I introduced my book and apologized for taking this opportunity to shamelessly self-promote myself. The Dallas ladies were excited to hear about it and I passed out bookmarks. They promised to put Under The Same Sun on their reading list. I hope to hear from them soon.

We ended up taking a later tour that afternoon. The Dallas group was no longer with us. They must have signed on for a different time.

Slave Cabins Magnolia Plantation

Slave Quarters at Magnolia Plantation, SC. This is a duplex. Ten or more people were crammed into each unit.

Our replacement tour guide was the historian for the plantation. She sugar-coated nothing about this terrible, heartbreaking piece of American history. She told us about the horrific journey in ships from Africa to America, where human beings were stacked like books on a shelf and chained together for six to eight weeks. Forty percent of the people died before they ever arrived in America.

Standing in the tiny slave cabins many of us were overcome with sadness. We had just finished a tour of the mansion and it was incomprehensible to imagine how anyone could treat another human being like this.

I stood alone in one of the small, rough buildings that families once called home and tried to imagine ten or more people sleeping here. I thought about Charlottesville. I thought about Trayvon Martin. I thought about some people’s ire against Black Lives Matter and I wondered why our country still has to fight to make some people understand black lives do matter. I wondered what the women from Dallas thought when they took their tour. I wished we had been together so I could hug them.

Leaving the plantation

Touring the Slave Quarters at Magnolia Plantation

Black Lives Matter Providence, RI

Black Lives Matter Providence, RI

Before I left for this trip I did a few Hometown Book Pop-Ups in New England where I saw several lawn signs sending messages of tolerance and peace. I started an Instagram photo series of Messages from America. Unfortunately, I didn’t find any once I left Washington, DC and crossed the Mason-Dixon line.

All Are Welcome DC

A sign in the window at the Little Red Fox coffee shop in Washington, DC

Over a week later a bartender in Louisville, KY told me, “Oh, you won’t find them. Everyone around here thinks everything’s just fine.”

However, I did find this while walking around Charleston after my friends left to catch their flight.

Shiloh AME Church Charleston, SC

Shiloh AME Church Charleston, SC

***If you enjoy my blogs, I promise you’ll love Under The Same Sun. It’s available here: http://bit.ly/buyunderthesamesun 

If you’ve read this far you know how hard it is selling books on your own. I need your help. I need your support. Together we can make the world a better place. Join me.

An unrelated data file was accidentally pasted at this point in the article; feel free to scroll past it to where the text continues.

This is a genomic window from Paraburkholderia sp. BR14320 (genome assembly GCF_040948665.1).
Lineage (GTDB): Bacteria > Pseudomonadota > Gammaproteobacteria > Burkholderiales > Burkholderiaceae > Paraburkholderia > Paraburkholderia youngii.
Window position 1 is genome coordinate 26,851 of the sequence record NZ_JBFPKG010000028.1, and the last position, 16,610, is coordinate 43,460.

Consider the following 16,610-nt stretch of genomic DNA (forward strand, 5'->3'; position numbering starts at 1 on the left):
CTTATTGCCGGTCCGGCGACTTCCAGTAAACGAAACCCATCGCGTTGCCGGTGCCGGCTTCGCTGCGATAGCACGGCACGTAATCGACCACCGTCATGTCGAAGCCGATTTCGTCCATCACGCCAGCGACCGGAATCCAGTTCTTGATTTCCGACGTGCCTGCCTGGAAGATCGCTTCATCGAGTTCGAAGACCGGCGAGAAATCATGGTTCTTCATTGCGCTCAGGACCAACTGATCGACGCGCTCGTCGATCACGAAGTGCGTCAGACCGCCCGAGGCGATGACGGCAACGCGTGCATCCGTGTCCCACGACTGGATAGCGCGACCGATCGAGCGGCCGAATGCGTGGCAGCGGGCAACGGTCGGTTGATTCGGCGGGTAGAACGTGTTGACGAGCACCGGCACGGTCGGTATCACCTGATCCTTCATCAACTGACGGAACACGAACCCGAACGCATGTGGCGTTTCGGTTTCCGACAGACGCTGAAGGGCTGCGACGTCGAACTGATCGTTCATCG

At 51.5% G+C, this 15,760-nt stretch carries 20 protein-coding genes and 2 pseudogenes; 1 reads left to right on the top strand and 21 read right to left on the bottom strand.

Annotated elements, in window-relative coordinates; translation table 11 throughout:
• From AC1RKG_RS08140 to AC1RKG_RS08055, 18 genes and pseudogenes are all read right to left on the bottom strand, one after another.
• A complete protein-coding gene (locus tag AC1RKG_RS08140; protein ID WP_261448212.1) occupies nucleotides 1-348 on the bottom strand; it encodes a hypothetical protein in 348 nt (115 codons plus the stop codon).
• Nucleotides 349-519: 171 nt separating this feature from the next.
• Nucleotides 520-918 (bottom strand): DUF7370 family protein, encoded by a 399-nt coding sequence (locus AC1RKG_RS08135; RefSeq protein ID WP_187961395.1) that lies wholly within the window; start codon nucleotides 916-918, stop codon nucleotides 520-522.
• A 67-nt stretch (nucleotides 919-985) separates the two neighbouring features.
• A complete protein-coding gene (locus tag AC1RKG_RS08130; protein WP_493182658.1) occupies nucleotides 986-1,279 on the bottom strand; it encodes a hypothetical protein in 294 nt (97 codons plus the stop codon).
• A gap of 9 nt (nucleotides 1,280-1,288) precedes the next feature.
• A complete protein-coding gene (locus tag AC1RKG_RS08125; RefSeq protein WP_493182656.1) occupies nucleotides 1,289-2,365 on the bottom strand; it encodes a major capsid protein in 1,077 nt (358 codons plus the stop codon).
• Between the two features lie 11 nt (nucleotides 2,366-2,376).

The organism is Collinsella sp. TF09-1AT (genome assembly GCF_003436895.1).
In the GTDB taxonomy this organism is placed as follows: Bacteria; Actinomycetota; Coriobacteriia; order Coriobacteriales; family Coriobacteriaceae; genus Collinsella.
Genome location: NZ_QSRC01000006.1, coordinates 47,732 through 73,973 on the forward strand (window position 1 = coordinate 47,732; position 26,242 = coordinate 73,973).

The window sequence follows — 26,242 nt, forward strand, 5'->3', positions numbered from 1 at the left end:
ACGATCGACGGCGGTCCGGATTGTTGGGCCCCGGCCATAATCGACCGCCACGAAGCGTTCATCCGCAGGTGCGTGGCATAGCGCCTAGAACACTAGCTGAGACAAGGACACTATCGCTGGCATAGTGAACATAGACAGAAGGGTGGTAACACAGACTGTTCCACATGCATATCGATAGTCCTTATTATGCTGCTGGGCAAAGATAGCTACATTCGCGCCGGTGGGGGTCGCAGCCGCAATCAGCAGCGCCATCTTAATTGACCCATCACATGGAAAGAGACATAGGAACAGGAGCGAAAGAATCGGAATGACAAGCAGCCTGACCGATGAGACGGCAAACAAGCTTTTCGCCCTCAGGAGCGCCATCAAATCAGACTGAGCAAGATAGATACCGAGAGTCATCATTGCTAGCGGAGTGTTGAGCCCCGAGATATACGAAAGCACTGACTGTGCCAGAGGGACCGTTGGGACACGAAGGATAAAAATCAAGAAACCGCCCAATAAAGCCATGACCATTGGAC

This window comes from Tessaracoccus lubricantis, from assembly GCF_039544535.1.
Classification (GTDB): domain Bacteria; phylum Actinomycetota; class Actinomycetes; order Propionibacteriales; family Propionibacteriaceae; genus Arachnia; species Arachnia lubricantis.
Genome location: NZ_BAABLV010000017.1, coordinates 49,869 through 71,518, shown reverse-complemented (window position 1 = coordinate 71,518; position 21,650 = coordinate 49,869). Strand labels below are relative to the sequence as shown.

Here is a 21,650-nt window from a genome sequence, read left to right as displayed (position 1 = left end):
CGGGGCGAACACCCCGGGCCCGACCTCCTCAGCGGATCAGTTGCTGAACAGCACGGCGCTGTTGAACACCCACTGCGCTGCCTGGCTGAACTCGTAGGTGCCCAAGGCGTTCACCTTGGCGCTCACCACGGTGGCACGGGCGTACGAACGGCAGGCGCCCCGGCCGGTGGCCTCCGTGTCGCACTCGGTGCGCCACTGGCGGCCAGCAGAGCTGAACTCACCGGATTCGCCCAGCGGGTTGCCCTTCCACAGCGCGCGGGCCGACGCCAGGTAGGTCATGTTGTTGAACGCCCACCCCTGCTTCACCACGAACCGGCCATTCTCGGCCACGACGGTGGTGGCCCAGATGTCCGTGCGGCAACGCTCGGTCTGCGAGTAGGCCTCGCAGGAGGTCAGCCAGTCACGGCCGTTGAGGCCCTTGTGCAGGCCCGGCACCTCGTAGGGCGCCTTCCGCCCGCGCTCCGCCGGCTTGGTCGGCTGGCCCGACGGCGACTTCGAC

NOTES FROM A BOOK TOUR: PEOPLE

I’m always looking for a story. I never set out with pre-conceived notions regarding what the story will be. There are people I meet that spark my interest immediately. They share a story that resonates. A lightbulb goes off. The story falls in my lap.

Or it could be a place I find interesting because it tells a story of who we are. As Nobel laureate Albert Camus once said, “with clear-sighted earnestness it illuminates the problems of the human conscience in our times.”

Love Your Neighbor Ipswich MA

Ipswich, MA

When I am on the road I am living in the moment. Life’s distractions are sitting in the backseat. Depending on where I’m traveling and who I meet, I sometimes feel like an outsider. An exile in my own country. I try to report the good stories I find. Unfortunately, these days there is a growing amount of negativity and I can’t ignore it. It is part of the story we are currently living. To pretend it doesn’t exist is to turn a blind eye despite the fact I believe there are more kind and generous people than mean and angry people.

My first destination on what I have coined my Hometown Book Pop-Ups was the place where my writing began. Ipswich, Massachusetts. I had lunch with a former co-worker, one of the few people I worked with who was still there. We met at a brewery and caught up on kids, work, travels, and life. Then I had a little time to kill so I walked around the town where I spent four years in a cubicle. A flood of memories returned.

EBSCO Ipswich, MA

A scene from The Reverse Commute Ipswich, MA

Carrie, the friend I was meeting after lunch, has lived in Ipswich all her life. I met her long before I worked in the cubicle. She was dating my brother-in-law and was a lifesaver the day I came home from the hospital with my youngest daughter who had an infected blocked tear duct and was on stomachache inducing antibiotics. Carrie occupied my two and a half year old while I rocked and rocked my newborn.

Carrie is fighting the battle of her life right now. Diagnosed with a rare form of melanoma she had her arm and part of her shoulder amputated. It has been two years of grueling procedures, operations, and treatment. She has shared it all on her Facebook page and shown us all how to be brave and honest, and also fragile and human.